This brings me to my topic question -- if local councillors were elected to serve two wards each in addition to the individual wards served by regional councillors, and those wards are no longer significant, then why do we still need local councillors?
With a city-wide vote in place all seven regional councillors will be elected to serve the entire city. What, then, is the purpose in electing three additional councillors to do the same thing?
I remember when Bill Longworth worked so hard to bring the ward system to Oshawa that there was considerable opposition but eventually it was approved. With Regional council in existence at the time it was apparent that a regional councillor's work would have to be considered a full-time position.
This precluded anyone with a full-time job in their own careers from offering their services as councillors. For this reason, and I am sure I am correct in this, five positions were made available for "local councillors" who did not sit on regional council and could therefore serve on a "part-time" basis as most meetings were held in the evening hours.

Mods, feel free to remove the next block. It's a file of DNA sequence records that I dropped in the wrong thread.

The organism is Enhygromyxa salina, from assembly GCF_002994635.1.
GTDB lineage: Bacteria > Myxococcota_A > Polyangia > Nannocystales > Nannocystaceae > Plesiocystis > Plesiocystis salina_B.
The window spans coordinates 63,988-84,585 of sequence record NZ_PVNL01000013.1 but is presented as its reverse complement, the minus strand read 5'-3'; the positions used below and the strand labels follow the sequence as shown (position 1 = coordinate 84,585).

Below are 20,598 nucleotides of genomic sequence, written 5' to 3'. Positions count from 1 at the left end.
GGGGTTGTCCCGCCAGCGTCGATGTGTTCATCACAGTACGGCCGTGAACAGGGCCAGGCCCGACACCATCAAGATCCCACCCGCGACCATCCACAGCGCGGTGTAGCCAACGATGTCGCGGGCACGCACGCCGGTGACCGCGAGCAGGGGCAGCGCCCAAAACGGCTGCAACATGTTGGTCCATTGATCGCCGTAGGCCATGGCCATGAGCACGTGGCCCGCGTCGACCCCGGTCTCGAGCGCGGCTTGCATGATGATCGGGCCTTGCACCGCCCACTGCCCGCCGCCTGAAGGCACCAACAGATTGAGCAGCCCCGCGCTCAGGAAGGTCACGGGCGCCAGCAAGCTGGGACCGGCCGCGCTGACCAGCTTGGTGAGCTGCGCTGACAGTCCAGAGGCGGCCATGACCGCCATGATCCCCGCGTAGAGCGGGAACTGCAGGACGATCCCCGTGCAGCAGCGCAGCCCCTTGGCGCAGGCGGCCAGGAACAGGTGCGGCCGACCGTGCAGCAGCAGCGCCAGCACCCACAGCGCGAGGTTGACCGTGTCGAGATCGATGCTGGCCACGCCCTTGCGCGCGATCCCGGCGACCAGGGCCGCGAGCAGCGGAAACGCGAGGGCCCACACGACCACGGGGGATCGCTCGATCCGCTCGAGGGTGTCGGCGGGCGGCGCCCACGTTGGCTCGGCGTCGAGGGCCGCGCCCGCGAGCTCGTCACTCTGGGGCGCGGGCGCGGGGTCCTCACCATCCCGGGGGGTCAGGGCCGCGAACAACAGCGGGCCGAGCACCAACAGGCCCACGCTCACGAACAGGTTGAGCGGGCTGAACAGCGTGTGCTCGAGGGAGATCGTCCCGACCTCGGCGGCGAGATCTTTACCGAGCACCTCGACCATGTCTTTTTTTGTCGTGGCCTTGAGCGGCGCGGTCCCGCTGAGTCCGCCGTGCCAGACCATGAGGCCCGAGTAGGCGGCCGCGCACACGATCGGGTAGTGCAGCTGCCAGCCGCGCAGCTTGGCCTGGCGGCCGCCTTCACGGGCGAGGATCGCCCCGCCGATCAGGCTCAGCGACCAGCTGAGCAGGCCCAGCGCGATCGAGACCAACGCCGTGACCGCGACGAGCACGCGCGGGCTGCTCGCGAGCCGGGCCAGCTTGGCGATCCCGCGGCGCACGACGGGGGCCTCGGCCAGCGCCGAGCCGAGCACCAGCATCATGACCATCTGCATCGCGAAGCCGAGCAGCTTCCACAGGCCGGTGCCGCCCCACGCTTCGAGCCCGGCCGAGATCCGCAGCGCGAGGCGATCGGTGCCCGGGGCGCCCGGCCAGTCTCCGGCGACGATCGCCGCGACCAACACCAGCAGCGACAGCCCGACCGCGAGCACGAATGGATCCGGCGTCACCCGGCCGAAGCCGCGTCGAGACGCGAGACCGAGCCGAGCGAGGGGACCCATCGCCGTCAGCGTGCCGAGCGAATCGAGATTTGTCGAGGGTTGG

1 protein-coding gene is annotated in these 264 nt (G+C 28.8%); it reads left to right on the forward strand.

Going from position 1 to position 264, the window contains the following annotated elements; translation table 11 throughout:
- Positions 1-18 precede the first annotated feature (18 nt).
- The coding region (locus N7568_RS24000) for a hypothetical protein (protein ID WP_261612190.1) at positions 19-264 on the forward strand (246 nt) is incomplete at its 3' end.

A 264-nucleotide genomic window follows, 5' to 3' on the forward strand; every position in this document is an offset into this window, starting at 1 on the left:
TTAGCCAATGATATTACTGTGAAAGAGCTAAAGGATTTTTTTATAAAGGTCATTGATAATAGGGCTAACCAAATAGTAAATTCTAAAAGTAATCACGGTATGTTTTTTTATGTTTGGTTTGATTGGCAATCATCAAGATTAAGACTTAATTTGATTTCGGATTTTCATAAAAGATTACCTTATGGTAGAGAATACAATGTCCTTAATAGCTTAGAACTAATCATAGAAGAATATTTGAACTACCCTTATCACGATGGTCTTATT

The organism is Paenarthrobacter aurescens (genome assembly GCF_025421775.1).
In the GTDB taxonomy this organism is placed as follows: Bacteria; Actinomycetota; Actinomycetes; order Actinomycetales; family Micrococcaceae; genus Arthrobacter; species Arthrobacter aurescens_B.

That has now changed to the extent that local councillors are now basically "full-time" councillors and some meetings are now being held during daytime working hours. The intent to have local councillors serving on a "part-time" basis has been abandoned. The significant increase in pay to local councillors substantiates that statement as well as their claim that it was twice as much work to look after two wards so the pay increase was merited.
It would seem to me that there is now no basis for electing seven regional councillors and three local councillors in a "general" vote system when all that is needed is seven regional councillors who collectively will be looking after the needs of all citizens of Oshawa.
This result would not only mean a more streamlined and efficient City council but would save the taxpayers approximately $200,000 per year.
Since it is less than three months before potential candidates begin registering for the 2010 election, it is rather important that City council give some consideration to this issue at an early date.
David Conway is a former Oshawa councillor.
Posted by Site Administrator at 11:22 p.m.